In another stage of the crackdown on the democratic movement in Thailand, the police arrested on Thursday twenty protesters, including the leaders.
Thailand's government declared a strict new state of emergency for the capital on Thursday, a day after a student-led protest against the country’s traditional establishment saw an extraordinary moment in which demonstrators heckled a royal motorcade.
Defying the emergency decree, thousands of pro-democracy protesters gathered to occupy the major Ratchaprasong intersection in Bangkok on Thursday afternoon.
"Slaves to dictators!" the protesters chanted, directing their anger at the scores of security officers deployed to the area.
"Free our friends!" the protesters also chanted.
Around 15,000 officers were deployed in the city for the demonstrations, police said.
Activist leader Mr. Anon Nampa charged that in the morning the police had led the royal motorcade into the demonstration to create a scene.
"Police led the royal motorcade into the middle of the demonstration when there was no schedule or notice beforehand,” Anon said. “It’s a strategy by the state to try to portray the protesters as violent and destructive.”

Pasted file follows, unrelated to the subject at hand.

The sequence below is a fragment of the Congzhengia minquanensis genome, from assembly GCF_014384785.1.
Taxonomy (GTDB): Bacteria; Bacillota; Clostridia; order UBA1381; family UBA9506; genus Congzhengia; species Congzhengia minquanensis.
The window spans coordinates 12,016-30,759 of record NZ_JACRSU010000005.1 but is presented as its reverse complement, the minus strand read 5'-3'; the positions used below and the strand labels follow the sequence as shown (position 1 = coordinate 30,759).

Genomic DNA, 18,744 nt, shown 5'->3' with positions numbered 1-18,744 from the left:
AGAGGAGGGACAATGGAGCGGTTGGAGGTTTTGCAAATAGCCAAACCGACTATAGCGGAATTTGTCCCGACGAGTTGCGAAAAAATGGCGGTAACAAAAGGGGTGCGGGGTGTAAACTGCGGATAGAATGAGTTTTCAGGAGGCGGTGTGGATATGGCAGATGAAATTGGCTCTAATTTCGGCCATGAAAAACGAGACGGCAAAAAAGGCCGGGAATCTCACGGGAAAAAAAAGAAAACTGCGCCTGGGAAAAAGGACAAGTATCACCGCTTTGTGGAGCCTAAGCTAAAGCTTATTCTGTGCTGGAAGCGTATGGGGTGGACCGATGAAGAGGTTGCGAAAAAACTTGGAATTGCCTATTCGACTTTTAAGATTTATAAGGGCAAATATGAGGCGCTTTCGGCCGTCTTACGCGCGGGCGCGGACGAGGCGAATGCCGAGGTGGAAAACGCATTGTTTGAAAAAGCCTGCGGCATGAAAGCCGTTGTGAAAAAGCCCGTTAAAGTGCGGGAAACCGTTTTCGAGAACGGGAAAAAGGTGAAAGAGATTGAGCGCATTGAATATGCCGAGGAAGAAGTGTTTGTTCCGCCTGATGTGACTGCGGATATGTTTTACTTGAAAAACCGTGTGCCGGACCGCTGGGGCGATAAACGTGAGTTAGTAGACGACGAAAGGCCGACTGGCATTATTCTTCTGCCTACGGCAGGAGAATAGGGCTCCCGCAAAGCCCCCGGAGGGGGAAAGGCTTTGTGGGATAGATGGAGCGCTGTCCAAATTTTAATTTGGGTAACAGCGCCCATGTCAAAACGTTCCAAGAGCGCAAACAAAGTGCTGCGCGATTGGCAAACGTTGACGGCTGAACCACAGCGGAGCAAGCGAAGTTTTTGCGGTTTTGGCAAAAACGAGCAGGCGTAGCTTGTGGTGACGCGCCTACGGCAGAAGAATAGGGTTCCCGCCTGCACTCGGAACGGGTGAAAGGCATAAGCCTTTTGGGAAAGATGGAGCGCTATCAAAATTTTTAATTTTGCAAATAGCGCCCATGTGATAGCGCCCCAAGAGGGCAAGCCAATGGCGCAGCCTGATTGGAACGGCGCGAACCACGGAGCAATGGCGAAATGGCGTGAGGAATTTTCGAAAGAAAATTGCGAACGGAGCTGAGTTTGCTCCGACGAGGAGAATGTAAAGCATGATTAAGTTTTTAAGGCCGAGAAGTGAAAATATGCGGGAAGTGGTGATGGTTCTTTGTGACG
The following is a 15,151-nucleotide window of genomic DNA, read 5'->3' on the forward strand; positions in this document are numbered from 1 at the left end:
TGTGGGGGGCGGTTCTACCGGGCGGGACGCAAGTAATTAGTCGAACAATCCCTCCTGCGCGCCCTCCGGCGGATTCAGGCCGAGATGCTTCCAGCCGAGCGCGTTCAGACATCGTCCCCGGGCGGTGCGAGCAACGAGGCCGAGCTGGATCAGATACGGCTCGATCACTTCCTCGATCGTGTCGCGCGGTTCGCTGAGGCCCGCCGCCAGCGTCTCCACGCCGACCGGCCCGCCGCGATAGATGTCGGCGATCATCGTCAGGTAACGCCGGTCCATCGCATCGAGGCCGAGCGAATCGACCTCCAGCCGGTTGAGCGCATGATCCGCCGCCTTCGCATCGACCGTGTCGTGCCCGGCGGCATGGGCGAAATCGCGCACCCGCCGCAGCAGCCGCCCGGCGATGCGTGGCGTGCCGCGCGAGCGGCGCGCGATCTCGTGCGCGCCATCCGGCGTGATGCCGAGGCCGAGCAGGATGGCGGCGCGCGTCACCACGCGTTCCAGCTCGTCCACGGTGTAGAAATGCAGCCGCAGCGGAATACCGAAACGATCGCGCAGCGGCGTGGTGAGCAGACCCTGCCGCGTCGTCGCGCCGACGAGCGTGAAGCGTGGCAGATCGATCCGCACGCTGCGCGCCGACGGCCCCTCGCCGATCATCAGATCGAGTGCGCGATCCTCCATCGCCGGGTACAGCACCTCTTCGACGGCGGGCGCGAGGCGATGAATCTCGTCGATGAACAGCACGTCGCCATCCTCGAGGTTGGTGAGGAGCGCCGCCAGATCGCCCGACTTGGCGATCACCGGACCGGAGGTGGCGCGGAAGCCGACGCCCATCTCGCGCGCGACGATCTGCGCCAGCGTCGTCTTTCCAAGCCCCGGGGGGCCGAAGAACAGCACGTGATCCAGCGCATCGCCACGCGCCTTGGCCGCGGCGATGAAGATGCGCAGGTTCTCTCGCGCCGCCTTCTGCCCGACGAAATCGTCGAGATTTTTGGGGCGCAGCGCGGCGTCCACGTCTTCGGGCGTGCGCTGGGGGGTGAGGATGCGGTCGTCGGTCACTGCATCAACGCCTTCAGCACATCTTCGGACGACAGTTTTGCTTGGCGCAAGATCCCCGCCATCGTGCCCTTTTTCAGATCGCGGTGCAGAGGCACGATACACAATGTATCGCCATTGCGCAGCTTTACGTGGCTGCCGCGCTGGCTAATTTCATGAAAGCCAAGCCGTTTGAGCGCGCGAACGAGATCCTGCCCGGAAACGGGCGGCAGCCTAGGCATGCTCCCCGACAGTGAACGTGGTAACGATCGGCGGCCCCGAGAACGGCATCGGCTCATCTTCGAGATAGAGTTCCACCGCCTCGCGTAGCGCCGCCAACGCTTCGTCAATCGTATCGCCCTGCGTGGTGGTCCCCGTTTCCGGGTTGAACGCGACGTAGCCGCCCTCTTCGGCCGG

Police said they had arrested over 20 activists, including several protest leaders such as Mr. Anon, following the emergency declaration which came into effect on Thursday morning.
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Anon said in a Facebook post that he had been forced aboard a helicopter by police special forces without a lawyer present. He was facing sedition charges in the northern province of Chiangmai for a speech he delivered during a protest in August, he said.
"This is a violation of my rights and is extremely dangerous for me," Mr. Anon, who is also a human rights lawyer, said in the posting.
Mr. Anon's Facebook page appeared to have been deactivated later Thursday soon after he posted that he had arrived at a military base in Chiangmai.
Anon told reporters before his arrest that there were several groups of people who were ready to lead the anti-government movement should he and other leaders be arrested.
One of the few protest leaders who has not yet been arrested, Mr. Panupong Jadnok, took up the mantle to lead Thursday's rally at Ratachaprasong.
Mr. Panupong kicked off the rally by telling fellow protesters gathered at Ratchaprasong to sit down and remain seated should security forces move in to forcibly break up the protest.
"Let's see what they'll do to us if we just remain seated," Mr. Panupong said. "If they harm us, the world will see who the tyrants are."
Hundreds expressed support marked with the #MilkTeaAlliance hashtag, a light-hearted name representing a shared passion for sweet tea drinks in Thailand, Hong Kong and Taiwan, that now is a symbol of the aspiration for freedom and democracy as well as the resistance against the Chinese Communist Party.
Among those who tweeted support for Thai protestors was a co-leader pro-democracy movement in Hong Kong Mr. Joshua Wong, and Singaporean pro-freedom blogger and activist Roy Ngerng.